Though Septic Flesh is not a black metal band, the atmospheres created in their music conjure forth a similar, chilling aesthetic to their countrymen Rotting Christ or Nightfall. A pervasive gloom is experienced through most of their earlier recordings, as if crypts were yawning open to award the witness with both the stench of the lost and the treasures of the damned. Recent years have been all about the younger generation of bands attempting to recapture the depths of the early 90s using current studio configurations, but here was a band capable of creeping us out 20 years ago. Well ahead of their time. Foresight defined. Thus, as I'm bent on exploring the darker end of this ancient land's metal spectrum, I have decided upon their inclusion alongside the rest. 'Cheating', if you will, but it's my party and I'll cry if I want to.
Yes, Temple of the Lost Race was rather an anomaly for its day, and ample proof that the band has always been an overachiever. Curse their hides. The EP is extremely well produced for its times, with an impressive, rich guitar tone and some of the best, if understated bass playing in all of the death metal genre. Spiros Antoniou created a somber, flowing miasma beneath the rhythms and leads of his brother Christos (yes, another fraternal pairing akin to Rotting Christ) and Sotiris Vagenas. Spiros' accent gives a fairly unique spin on his vocals, but you can hear faint traces of early Pestilence, Therion or Aphyx in there. Synths are used liberally to concoct additional dimensions for tracks like "Another Reality", but the band is more than happy to just let the guitars do the talking for "Erebus", with its fluid, atmospheric solos; or the title track, which stands the test of time as one of their finest achievements.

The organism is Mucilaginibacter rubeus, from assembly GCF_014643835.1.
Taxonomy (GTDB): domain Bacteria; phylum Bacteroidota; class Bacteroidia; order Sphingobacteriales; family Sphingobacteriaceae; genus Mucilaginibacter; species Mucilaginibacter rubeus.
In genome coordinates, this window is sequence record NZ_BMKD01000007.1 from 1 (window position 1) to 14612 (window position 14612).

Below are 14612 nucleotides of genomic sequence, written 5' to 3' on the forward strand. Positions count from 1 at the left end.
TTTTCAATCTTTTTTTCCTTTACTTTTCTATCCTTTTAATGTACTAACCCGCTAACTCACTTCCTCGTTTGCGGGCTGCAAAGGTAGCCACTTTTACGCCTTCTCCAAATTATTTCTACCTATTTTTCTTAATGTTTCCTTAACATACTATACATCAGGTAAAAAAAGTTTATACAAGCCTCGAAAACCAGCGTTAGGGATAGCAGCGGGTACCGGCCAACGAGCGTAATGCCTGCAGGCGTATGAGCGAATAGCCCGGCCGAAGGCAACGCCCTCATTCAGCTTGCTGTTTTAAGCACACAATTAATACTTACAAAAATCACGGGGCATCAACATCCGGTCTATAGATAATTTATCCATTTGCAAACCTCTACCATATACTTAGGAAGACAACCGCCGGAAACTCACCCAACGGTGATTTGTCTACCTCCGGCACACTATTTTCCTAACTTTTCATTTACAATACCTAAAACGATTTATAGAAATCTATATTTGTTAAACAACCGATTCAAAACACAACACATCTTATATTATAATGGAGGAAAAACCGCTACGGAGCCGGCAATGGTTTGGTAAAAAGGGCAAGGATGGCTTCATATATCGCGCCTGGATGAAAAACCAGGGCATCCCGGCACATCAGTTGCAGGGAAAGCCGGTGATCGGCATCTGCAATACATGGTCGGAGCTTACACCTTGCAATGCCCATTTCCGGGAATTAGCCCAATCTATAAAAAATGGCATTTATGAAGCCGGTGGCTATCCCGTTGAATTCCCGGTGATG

Comparatively speaking, there is just so little redolent of this release. Perhaps some of the old Swedish stuff from Tiamat or Therion bleeds in, from about the same time, but there were not many precedents. To this point, death metal was largely a Florida or English institution with a few other countries throwing their hats into the arena, so for Septic Flesh to produce such a work was rather revolutionary. Solid double-bass techniques, apocryphal and mythological lyrics, memorable leads, brutal but intelligent vocals, and dark, meandering riffs from one of the best in the business. A promising start for a band who have never proven anything but (okay, exempting Revolution DNA). Well worth acquiring, however you must, if you're into any of their later works, from Mystic Places of Dawn to A Fallen Temple.
Verdict: Win [8.25/10] (the air is too thick to enter)